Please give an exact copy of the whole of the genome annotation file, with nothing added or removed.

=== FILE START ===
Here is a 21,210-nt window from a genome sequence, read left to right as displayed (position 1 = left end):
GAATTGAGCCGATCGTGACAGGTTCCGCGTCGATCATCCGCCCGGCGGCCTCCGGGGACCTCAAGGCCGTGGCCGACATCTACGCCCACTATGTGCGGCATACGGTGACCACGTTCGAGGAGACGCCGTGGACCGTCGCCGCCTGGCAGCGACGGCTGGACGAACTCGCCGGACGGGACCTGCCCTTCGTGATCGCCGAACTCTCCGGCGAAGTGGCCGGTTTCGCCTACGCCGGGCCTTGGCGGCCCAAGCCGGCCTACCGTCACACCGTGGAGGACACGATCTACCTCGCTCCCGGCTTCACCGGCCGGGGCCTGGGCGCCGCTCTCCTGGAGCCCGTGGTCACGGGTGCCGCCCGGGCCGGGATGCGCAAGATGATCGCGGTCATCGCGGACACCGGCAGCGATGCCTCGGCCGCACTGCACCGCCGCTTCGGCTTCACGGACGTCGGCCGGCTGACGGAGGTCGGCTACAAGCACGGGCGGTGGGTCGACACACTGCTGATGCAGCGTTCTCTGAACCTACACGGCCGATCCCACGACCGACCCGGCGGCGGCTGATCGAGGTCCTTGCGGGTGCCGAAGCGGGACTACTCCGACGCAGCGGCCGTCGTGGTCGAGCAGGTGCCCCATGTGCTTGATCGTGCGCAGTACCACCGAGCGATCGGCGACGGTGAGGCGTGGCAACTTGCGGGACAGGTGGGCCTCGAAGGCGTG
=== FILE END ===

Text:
Here is a 21,210-nt window from a genome sequence, read left to right as displayed (position 1 = left end):
GAATTGAGCCGATCGTGACAGGTTCCGCGTCGATCATCCGCCCGGCGGCCTCCGGGGACCTCAAGGCCGTGGCCGACATCTACGCCCACTATGTGCGGCATACGGTGACCACGTTCGAGGAGACGCCGTGGACCGTCGCCGCCTGGCAGCGACGGCTGGACGAACTCGCCGGACGGGACCTGCCCTTCGTGATCGCCGAACTCTCCGGCGAAGTGGCCGGTTTCGCCTACGCCGGGCCTTGGCGGCCCAAGCCGGCCTACCGTCACACCGTGGAGGACACGATCTACCTCGCTCCCGGCTTCACCGGCCGGGGCCTGGGCGCCGCTCTCCTGGAGCCCGTGGTCACGGGTGCCGCCCGGGCCGGGATGCGCAAGATGATCGCGGTCATCGCGGACACCGGCAGCGATGCCTCGGCCGCACTGCACCGCCGCTTCGGCTTCACGGACGTCGGCCGGCTGACGGAGGTCGGCTACAAGCACGGGCGGTGGGTCGACACACTGCTGATGCAGCGTTCTCTGAACCTACACGGCCGATCCCACGACCGACCCGGCGGCGGCTGATCGAGGTCCTTGCGGGTGCCGAAGCGGGACTACTCCGACGCAGCGGCCGTCGTGGTCGAGCAGGTGCCCCATGTGCTTGATCGTGCGCAGTACCACCGAGCGATCGGCGACGGTGAGGCGTGGCAACTTGCGGGACAGGTGGGCCTCGAAGGCGTG